SLIDELL- Whenever Florida resident Ron Sklaver gets a chance, he is looking at Hurricane Irma from his iPad.
"It's right smack where the eye is aiming for according to the last forecast from the National Hurricane Center," Sklaver said.
Sklaver is from Palm Harbor, Florida. It was the constant change in Hurricane Irma's path that made his ultimate decision to pack up and leave.
"When you live in Florida, you're used to hurricanes, you're expecting hurricanes, you know what to do for hurricanes. When you see a hurricane, that is wider than the entire state. That is one day hitting the Atlantic Coast, then the next, the Gulf Coast, you start to wonder," Sklaver said.
Sklaver made the nearly 16-hour treck to Louisiana with his wife, three daughters, two of their roommates and his mother-in-law.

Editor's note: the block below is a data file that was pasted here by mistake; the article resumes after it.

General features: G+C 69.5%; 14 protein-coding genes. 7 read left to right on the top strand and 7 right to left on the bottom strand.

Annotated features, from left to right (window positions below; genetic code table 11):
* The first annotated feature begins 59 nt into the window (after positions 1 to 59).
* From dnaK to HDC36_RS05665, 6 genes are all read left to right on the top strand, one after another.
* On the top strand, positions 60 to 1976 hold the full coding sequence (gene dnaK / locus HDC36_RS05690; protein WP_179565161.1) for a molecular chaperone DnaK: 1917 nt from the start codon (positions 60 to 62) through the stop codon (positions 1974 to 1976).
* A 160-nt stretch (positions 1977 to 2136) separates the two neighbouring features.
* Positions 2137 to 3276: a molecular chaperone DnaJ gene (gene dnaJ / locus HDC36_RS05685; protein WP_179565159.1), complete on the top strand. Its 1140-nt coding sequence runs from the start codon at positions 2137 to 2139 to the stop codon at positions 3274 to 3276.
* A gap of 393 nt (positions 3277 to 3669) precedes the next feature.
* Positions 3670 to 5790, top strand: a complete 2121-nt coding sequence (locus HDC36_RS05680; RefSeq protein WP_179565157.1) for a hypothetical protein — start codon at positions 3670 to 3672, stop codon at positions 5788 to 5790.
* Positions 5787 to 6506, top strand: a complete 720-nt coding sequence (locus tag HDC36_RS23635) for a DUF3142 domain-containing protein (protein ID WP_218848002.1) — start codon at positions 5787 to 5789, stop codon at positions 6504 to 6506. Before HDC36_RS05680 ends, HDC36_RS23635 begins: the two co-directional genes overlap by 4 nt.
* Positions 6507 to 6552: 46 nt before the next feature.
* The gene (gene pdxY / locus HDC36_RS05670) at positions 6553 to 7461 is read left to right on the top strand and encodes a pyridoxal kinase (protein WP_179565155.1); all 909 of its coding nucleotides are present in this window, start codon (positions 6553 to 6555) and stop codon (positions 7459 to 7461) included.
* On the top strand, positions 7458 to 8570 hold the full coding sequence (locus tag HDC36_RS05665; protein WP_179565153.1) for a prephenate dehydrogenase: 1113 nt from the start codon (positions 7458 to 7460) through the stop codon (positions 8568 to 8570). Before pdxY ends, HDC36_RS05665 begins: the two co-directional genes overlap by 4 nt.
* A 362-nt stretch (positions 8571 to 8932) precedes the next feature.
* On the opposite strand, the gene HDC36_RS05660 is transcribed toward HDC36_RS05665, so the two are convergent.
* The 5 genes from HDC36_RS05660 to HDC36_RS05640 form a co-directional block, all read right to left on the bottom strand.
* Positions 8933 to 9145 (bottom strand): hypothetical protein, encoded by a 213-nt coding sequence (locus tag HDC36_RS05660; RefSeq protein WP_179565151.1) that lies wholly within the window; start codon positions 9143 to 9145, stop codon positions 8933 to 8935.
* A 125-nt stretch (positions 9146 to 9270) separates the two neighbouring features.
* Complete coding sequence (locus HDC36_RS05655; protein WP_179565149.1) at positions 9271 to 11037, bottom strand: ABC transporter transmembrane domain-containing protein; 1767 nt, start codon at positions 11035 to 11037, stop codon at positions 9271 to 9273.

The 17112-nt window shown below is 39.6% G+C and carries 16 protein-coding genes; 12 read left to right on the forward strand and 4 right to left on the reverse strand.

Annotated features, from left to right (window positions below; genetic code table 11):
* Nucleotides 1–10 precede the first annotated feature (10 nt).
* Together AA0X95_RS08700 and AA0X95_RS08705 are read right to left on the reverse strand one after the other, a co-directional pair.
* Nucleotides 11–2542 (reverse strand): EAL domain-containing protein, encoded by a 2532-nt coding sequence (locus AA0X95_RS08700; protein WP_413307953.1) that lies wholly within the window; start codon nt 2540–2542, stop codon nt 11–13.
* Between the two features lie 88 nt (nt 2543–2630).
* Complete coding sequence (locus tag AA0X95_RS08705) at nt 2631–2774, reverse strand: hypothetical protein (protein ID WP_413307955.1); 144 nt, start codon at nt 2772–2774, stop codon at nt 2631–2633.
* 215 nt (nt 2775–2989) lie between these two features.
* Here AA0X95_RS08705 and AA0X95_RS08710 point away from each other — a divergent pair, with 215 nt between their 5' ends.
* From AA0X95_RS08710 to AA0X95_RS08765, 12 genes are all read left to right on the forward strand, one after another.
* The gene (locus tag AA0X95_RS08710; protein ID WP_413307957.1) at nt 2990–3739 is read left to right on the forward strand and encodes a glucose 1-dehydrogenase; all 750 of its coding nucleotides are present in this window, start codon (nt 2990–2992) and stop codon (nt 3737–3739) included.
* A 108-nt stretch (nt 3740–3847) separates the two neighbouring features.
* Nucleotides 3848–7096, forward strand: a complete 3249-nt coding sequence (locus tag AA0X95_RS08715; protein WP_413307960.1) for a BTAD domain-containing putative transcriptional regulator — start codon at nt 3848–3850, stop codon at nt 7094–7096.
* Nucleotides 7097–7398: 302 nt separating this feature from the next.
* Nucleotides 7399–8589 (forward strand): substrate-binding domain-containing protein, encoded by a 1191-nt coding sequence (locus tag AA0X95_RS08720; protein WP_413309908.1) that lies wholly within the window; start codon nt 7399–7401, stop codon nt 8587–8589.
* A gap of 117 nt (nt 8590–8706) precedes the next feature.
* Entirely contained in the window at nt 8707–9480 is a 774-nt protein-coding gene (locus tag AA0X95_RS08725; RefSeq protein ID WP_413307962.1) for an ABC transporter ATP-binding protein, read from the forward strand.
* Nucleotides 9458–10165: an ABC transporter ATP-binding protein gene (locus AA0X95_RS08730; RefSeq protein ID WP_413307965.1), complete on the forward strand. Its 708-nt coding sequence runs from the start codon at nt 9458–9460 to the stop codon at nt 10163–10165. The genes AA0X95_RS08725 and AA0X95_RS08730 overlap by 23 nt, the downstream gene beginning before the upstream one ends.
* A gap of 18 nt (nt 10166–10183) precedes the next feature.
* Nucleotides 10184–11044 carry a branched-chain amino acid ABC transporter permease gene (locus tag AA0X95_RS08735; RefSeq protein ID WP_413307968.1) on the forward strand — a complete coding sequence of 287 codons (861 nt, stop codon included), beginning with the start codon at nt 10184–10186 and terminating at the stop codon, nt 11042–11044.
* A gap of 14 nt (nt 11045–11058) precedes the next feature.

"At the end we were so tired, that every hour, we were stopping, driving in shifts of course. Driving every single hour. Just to get out. Get some fresh air. Re-energize a little bit," Sklaver said.
Irma left a devastating and deadly path of destruction. At least 22 people have been killed across the Caribbean. Now the entire state of Florida is bracing for the powerful winds, heavy rains and catastrophic storm surge.
"I'm still praying that we don't lose lives, but we have the risk now and we have the risk afterwards," Florida Governor Rick Scott said.
Many Floridians arriving at hotels huddled around the television watching Irma's every move.
Sklaver says the last few days have been overwhelming, but one of the things he is grateful for are the caring people he has met along his escape route.
"Nobody asked me what my politics were, what my religion was. What any of my beliefs were. Everybody, at 4 a.m., at 7/11 in some county I can't pronounce in Mississippi was like, 'Oh stay safe. Oh, be careful. Oh, make sure you've got caffeine. If that's not bringing out the best in people, I can't imagine what is," Sklaver said.